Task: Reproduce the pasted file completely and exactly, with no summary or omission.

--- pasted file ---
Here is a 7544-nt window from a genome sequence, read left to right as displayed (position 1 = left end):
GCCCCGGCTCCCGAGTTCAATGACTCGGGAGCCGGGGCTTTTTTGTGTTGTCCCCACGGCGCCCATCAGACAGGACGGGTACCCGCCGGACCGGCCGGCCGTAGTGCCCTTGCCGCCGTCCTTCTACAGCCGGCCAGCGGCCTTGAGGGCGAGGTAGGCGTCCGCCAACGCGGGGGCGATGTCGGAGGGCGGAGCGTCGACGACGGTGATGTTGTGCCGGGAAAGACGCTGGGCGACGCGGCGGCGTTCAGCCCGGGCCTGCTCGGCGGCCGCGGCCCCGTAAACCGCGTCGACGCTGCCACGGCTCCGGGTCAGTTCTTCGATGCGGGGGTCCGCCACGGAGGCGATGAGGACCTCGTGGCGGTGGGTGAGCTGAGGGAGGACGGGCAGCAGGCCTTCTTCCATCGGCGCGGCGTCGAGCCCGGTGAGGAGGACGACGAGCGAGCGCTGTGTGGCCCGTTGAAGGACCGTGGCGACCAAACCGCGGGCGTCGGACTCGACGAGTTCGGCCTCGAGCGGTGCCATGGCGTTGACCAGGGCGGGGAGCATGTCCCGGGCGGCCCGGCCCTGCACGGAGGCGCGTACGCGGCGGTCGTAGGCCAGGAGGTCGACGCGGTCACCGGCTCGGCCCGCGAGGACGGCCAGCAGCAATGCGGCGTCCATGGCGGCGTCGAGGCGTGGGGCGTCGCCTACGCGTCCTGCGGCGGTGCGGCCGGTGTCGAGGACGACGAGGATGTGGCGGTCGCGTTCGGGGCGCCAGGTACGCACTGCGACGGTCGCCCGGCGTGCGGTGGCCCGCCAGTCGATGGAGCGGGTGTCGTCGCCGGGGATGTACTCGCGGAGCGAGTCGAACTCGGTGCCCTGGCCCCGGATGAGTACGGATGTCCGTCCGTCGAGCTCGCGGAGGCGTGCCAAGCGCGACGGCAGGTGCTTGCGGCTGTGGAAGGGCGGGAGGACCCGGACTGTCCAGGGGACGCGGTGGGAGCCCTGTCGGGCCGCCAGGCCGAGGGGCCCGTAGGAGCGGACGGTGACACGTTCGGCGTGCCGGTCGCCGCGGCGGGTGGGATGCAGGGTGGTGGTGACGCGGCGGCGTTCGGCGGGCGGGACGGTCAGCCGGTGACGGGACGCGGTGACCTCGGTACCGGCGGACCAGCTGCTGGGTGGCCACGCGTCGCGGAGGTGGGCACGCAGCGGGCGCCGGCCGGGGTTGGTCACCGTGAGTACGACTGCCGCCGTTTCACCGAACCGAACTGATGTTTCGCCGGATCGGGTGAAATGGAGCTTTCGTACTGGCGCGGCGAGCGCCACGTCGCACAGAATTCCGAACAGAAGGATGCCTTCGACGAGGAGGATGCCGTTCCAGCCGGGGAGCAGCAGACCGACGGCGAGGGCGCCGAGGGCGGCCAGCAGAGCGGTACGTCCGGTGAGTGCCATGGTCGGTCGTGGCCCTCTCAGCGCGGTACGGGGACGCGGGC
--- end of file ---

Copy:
Here is a 7544-nt window from a genome sequence, read left to right as displayed (position 1 = left end):
GCCCCGGCTCCCGAGTTCAATGACTCGGGAGCCGGGGCTTTTTTGTGTTGTCCCCACGGCGCCCATCAGACAGGACGGGTACCCGCCGGACCGGCCGGCCGTAGTGCCCTTGCCGCCGTCCTTCTACAGCCGGCCAGCGGCCTTGAGGGCGAGGTAGGCGTCCGCCAACGCGGGGGCGATGTCGGAGGGCGGAGCGTCGACGACGGTGATGTTGTGCCGGGAAAGACGCTGGGCGACGCGGCGGCGTTCAGCCCGGGCCTGCTCGGCGGCCGCGGCCCCGTAAACCGCGTCGACGCTGCCACGGCTCCGGGTCAGTTCTTCGATGCGGGGGTCCGCCACGGAGGCGATGAGGACCTCGTGGCGGTGGGTGAGCTGAGGGAGGACGGGCAGCAGGCCTTCTTCCATCGGCGCGGCGTCGAGCCCGGTGAGGAGGACGACGAGCGAGCGCTGTGTGGCCCGTTGAAGGACCGTGGCGACCAAACCGCGGGCGTCGGACTCGACGAGTTCGGCCTCGAGCGGTGCCATGGCGTTGACCAGGGCGGGGAGCATGTCCCGGGCGGCCCGGCCCTGCACGGAGGCGCGTACGCGGCGGTCGTAGGCCAGGAGGTCGACGCGGTCACCGGCTCGGCCCGCGAGGACGGCCAGCAGCAATGCGGCGTCCATGGCGGCGTCGAGGCGTGGGGCGTCGCCTACGCGTCCTGCGGCGGTGCGGCCGGTGTCGAGGACGACGAGGATGTGGCGGTCGCGTTCGGGGCGCCAGGTACGCACTGCGACGGTCGCCCGGCGTGCGGTGGCCCGCCAGTCGATGGAGCGGGTGTCGTCGCCGGGGATGTACTCGCGGAGCGAGTCGAACTCGGTGCCCTGGCCCCGGATGAGTACGGATGTCCGTCCGTCGAGCTCGCGGAGGCGTGCCAAGCGCGACGGCAGGTGCTTGCGGCTGTGGAAGGGCGGGAGGACCCGGACTGTCCAGGGGACGCGGTGGGAGCCCTGTCGGGCCGCCAGGCCGAGGGGCCCGTAGGAGCGGACGGTGACACGTTCGGCGTGCCGGTCGCCGCGGCGGGTGGGATGCAGGGTGGTGGTGACGCGGCGGCGTTCGGCGGGCGGGACGGTCAGCCGGTGACGGGACGCGGTGACCTCGGTACCGGCGGACCAGCTGCTGGGTGGCCACGCGTCGCGGAGGTGGGCACGCAGCGGGCGCCGGCCGGGGTTGGTCACCGTGAGTACGACTGCCGCCGTTTCACCGAACCGAACTGATGTTTCGCCGGATCGGGTGAAATGGAGCTTTCGTACTGGCGCGGCGAGCGCCACGTCGCACAGAATTCCGAACAGAAGGATGCCTTCGACGAGGAGGATGCCGTTCCAGCCGGGGAGCAGCAGACCGACGGCGAGGGCGCCGAGGGCGGCCAGCAGAGCGGTACGTCCGGTGAGTGCCATGGTCGGTCGTGGCCCTCTCAGCGCGGTACGGGGACGCGGGC